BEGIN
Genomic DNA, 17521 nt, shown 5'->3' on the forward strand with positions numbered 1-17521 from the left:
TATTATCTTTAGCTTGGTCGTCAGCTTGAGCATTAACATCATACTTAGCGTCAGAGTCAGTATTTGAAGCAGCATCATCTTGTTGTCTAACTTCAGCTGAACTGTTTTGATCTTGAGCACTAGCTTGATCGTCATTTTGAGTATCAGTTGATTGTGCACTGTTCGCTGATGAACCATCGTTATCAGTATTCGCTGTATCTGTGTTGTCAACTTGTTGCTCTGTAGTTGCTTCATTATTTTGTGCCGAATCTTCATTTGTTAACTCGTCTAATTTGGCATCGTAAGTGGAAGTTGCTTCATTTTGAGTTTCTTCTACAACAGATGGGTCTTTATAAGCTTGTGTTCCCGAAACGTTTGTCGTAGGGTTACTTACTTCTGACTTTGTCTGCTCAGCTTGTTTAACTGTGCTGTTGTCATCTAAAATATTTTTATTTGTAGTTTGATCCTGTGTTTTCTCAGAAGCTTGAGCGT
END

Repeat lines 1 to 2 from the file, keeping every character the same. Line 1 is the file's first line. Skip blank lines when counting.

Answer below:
Genomic DNA, 17521 nt, shown 5'->3' on the forward strand with positions numbered 1-17521 from the left:
TATTATCTTTAGCTTGGTCGTCAGCTTGAGCATTAACATCATACTTAGCGTCAGAGTCAGTATTTGAAGCAGCATCATCTTGTTGTCTAACTTCAGCTGAACTGTTTTGATCTTGAGCACTAGCTTGATCGTCATTTTGAGTATCAGTTGATTGTGCACTGTTCGCTGATGAACCATCGTTATCAGTATTCGCTGTATCTGTGTTGTCAACTTGTTGCTCTGTAGTTGCTTCATTATTTTGTGCCGAATCTTCATTTGTTAACTCGTCTAATTTGGCATCGTAAGTGGAAGTTGCTTCATTTTGAGTTTCTTCTACAACAGATGGGTCTTTATAAGCTTGTGTTCCCGAAACGTTTGTCGTAGGGTTACTTACTTCTGACTTTGTCTGCTCAGCTTGTTTAACTGTGCTGTTGTCATCTAAAATATTTTTATTTGTAGTTTGATCCTGTGTTTTCTCAGAAGCTTGAGCGT